On the first attempt last year the challenges I had to continuing were mainly mechanical: loss of battens from the sail, damaged staysail furling, extensive damage to the end of the boom. These I repaired and felt comfortable they would not be show stoppers. However it was the failure of the fixtures that hold the shrouds that support the mast that caused the alarm. Farr Yacht Design said they were unsafe and that I had to quit - soon all team members agreed and so I put in to Cape Town.
This time it’s the electronics that are taking a toll. I have two sets of winds instruments atop the mast. They give both wind speed and true wind direction. One set has failed and I am on the second set - so soon. Next I have three auto pilots and now one, the primary Auto Pilot has given up the ghost. Let’s hope I have seen the last of my electronics problems, but I fear not.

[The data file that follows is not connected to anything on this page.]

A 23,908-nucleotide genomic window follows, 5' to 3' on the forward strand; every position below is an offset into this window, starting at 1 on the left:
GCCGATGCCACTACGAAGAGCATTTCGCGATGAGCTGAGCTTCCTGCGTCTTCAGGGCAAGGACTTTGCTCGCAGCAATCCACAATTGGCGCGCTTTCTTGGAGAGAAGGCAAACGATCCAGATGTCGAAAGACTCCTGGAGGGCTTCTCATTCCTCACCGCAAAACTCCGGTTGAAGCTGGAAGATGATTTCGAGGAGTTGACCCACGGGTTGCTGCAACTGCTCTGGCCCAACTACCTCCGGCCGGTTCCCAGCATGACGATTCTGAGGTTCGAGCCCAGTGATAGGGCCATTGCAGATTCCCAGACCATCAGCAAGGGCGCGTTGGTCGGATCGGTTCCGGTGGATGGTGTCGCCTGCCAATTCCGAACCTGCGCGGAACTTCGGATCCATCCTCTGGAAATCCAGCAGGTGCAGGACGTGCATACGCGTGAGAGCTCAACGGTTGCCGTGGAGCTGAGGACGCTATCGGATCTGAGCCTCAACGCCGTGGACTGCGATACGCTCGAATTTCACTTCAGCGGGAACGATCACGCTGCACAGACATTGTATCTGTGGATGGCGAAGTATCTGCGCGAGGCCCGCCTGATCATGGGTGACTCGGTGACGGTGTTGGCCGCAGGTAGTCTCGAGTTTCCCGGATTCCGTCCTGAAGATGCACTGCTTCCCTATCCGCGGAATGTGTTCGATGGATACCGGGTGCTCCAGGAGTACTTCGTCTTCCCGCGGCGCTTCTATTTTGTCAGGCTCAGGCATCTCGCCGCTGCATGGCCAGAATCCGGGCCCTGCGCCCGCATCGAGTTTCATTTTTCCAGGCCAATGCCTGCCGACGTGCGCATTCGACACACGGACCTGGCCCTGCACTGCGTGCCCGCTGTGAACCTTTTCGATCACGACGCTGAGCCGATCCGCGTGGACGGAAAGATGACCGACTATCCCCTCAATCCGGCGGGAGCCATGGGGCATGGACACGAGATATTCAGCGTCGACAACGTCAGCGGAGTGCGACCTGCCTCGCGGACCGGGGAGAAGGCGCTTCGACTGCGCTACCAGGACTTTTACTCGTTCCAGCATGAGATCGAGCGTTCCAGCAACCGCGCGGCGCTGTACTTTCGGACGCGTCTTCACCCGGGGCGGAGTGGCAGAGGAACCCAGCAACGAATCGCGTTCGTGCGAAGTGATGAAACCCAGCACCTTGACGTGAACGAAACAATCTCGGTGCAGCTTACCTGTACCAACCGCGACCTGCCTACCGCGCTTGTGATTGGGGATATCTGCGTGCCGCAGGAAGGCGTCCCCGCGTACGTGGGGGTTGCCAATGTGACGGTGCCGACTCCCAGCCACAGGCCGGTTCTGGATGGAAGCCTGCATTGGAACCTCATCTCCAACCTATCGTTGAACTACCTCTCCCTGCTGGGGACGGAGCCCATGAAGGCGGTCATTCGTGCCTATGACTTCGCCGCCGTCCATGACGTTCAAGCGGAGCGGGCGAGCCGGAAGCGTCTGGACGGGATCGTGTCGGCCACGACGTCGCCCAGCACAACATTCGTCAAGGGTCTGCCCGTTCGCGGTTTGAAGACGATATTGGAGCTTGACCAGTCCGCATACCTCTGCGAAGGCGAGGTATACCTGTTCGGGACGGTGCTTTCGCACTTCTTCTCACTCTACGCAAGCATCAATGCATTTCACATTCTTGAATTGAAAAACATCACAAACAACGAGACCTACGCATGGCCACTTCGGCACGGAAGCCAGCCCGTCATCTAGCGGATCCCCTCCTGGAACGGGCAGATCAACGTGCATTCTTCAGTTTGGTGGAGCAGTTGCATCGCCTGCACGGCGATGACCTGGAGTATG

The autopilot did not quietly into the night. Once it failed it simply would not turn off at the breaker on the electrical panel and kept sending out load beeps every seven seconds. Then for no reason at all, perhaps I was being too calm about it all, the dying Auto decided to sound the Man Overboard alarm which really screeches. When I finally figured out to turn it off, it found another way of coming on. Eventually however it totally died and I had peace and quiet.
My Project Manager Steve Pettengill said "Look after the boat and it will look after you." Believe me Steve, I am doing my best but while I am somewhat mechanical, electronics are just a black box to me.